“Today saw the last of the 250 WWI Battle of Fromelles soldiers honoured with the dignity of an individual burial. So far we have been able to identify by name 96 of these soldiers and many others have been confirmed as having served in the Australian and British Army. It is hoped that over the next four years we can determine the names of more.”

The service was attended by hundreds of members of British and Australian families whose relatives were killed in the battle. Many took part in the service, reading extracts from letters and diaries from those they lost. The coffin was borne by soldiers from the British and Australian Armies, and a joint Firing Party fired three shots, followed by a one minute silence.

Wreaths were then laid by HRH The Prince of Wales, HE Quentin Bryce, and Monsieur Hubert Falco, the French Minister of State for Defence and Veterans, and the cemetery was dedicated by His Royal Highness.

Chief of the General Staff General Sir David Richards said:

“The British and Australian soldiers who fought and died at the Battle of Fromelles faced tremendous adversity. This splendid new cemetery is a moving tribute to them all, and will serve as a reminder of their sacrifice for generations to come.”

HRH The Duke of Kent, President of the Commonwealth War Graves Commission, said:

“It is right and fitting that these men – comrades, Allies and even two brothers – lie side by side in this beautiful cemetery – the first new war cemetery to be built by the Commonwealth War Graves Commission in fifty years. They are lost no longer, and are here at last at peace”

Reverend Mitchell Collins from Fife, grandson of Private Mitchell Collins of the Royal Warwickshire Regiment, who was killed in the Battle of Fromelles, said:

“My father grew up never having met his father, so the Battle of Fromelles will leave an indelible mark on our family. Although we have not yet been able to identify Private Collins as one of the soldiers buried here, I am hoping that over the next few years new evidence will come to light which will help us to do so. The ceremony today was very moving for my family, and a fitting tribute to those who fell in the battle.”

Speech by HRH The Prince of Wales at the Dedication of the Fromelles cemetery, France - 19 July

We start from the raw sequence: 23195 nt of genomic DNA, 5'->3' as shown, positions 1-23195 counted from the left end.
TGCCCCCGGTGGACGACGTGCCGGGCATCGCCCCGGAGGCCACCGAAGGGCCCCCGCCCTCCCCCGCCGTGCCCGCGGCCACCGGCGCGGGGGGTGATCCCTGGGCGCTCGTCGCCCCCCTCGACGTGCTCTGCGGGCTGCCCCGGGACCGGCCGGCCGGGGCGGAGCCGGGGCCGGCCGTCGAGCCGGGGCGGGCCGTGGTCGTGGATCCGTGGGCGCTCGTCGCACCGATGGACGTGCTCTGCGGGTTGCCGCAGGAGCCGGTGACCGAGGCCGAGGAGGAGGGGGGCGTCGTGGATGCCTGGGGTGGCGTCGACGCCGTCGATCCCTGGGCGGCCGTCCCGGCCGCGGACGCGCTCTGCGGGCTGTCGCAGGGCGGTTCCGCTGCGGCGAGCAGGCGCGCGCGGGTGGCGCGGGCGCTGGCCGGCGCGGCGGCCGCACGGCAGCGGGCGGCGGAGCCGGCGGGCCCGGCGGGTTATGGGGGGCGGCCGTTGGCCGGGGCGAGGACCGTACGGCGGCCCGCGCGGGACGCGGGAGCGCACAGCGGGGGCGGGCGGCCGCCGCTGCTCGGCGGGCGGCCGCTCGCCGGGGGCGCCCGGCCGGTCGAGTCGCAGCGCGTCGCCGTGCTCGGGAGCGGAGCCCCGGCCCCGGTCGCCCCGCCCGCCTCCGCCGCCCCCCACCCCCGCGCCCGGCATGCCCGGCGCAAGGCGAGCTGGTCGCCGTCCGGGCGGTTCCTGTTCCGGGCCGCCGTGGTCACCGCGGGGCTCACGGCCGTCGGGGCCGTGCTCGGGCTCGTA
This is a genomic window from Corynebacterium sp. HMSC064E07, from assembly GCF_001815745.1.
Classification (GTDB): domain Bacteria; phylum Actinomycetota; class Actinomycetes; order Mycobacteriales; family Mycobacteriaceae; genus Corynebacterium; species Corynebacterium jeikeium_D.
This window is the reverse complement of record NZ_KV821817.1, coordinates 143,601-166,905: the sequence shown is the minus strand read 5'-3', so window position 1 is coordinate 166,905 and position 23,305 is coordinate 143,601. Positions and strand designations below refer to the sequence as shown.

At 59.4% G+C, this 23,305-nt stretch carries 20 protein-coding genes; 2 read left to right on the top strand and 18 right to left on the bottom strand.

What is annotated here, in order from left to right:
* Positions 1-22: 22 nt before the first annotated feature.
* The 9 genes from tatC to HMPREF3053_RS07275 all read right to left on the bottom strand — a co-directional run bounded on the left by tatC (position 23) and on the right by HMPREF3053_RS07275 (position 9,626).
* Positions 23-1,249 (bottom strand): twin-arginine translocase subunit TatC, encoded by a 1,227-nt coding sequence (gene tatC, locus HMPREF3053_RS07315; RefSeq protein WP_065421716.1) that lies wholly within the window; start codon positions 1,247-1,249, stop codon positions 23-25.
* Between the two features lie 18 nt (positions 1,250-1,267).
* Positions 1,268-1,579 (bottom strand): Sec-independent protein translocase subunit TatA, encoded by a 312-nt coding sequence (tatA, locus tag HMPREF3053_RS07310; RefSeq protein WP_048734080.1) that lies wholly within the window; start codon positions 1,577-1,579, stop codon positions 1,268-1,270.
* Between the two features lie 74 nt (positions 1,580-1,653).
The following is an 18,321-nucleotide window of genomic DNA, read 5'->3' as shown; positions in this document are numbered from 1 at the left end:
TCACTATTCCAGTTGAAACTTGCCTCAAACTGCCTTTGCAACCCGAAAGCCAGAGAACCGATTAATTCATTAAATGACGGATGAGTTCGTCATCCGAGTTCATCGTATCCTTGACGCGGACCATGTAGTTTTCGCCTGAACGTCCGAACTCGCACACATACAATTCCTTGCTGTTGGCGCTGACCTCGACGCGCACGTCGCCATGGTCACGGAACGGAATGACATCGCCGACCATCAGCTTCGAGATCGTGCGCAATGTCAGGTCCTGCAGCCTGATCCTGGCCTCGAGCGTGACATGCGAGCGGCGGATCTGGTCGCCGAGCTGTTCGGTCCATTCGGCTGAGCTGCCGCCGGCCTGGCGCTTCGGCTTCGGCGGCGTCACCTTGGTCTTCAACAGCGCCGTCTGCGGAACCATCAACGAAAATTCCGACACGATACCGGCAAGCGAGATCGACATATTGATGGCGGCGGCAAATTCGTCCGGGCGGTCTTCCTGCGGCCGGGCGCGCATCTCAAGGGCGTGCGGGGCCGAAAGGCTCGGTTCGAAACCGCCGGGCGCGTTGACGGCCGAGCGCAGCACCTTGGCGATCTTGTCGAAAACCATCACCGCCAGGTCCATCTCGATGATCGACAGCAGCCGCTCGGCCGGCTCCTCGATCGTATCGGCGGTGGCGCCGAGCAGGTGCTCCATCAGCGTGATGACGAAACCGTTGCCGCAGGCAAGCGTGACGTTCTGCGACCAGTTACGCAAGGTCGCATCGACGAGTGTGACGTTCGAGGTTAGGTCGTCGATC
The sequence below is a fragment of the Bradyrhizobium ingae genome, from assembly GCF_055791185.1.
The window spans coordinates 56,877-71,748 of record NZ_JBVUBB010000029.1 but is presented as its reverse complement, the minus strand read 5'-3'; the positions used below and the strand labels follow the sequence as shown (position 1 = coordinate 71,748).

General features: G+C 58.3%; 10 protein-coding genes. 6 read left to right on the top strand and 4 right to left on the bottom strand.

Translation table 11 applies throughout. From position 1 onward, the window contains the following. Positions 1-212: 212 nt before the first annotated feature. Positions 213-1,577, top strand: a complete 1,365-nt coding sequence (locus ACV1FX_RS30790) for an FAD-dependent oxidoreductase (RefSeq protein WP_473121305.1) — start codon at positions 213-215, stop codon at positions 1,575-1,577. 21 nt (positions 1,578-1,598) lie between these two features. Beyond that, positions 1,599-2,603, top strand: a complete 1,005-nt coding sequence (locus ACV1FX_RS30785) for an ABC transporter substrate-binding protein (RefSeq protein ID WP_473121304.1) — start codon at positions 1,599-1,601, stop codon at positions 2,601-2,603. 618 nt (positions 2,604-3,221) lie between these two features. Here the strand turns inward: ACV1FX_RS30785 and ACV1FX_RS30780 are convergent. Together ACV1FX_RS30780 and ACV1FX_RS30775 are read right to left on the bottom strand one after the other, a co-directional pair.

19th July 2010

Governor General, Monsieur le ministre, Families of those killed in action here in Fromelles, Ladies and Gentlemen.

It is a great privilege for my wife and myself to be here today to bear witness to this important and moving ceremony, as we lay to rest the last of the "Unnamed Warriors" whose remains were so recently discovered only metres away. In laying this last hero to rest, we honour them all.

Standing here, I cannot help but be taken back to that terrible day in July 1916; to a world made familiar and accessible to us and our children by the truly outstanding work of organizations like the Australian War Memorial in Canberra and Imperial War Museum in London. Ninety-four years ago in Fromelles there were no buildings, or even trees or hedges, to define and punctuate the landscape we see today – such was the intensity and ferocity of the conflict. There were not even any local people - they had all been displaced. The vast and heavily defended German position stretched out two kilometres to our North West.

In the trenches beyond the German front line and No-Mans Land, the man we have reinterred today was billeted with his brothers-in-arms – his “cobbers” - from the 5th Australian Division and the British soldiers of the 61st (South Midland) Division. I can only begin to imagine his emotions as he made the journey to the Western Front: perhaps the initial excitement of waiting for orders, the sickening anxiety preparing for battle and, as the attack began in earnest, a mix of sheer adrenaline and heart-stopping apprehension. But, somehow, he and his friends mustered the incredible courage to climb over the parapet into a hail of machinegun fire and into a field strewn with mud, barbed wire and the dead. We will never know what impact that apocalyptic scene had on them. Leon Gellert captures all this with such poignancy in his poem “Before Action,” when he says “I wondered if my packing-straps were tight, And wondered why I wondered… Sound went wild… and order came… I ran into the night, wondering why I smiled.”

The next day the full horror of what had taken place was revealed. More than 5,500 Australian soldiers and 1,500 British soldiers were killed, wounded or missing. Under orders, German soldiers moved the body of this man and his cobbers to Pheasant Wood where they were buried.

Ladies and Gentlemen, I am profoundly humbled by the outstanding bravery of these men who fought so valiantly in the indescribable mud and carnage, many thousands of miles from their families and from their homes. Today we honour and commemorate these young soldiers who made the ultimate sacrifice so that we might live in peace and so that our children and grandchildren might learn the lessons from both devastating world conflicts.

We dedicate this cemetery in grateful memory of all those in the Land Forces of the Commonwealth who died in the cause of freedom, particularly those who fought and died during the Battle of Fromelles and the 250 soldiers whom we remember especially today.

May we ever be mindful of them and their comrades in arms of all Services and be guided by their example of loyalty, service and selflessness.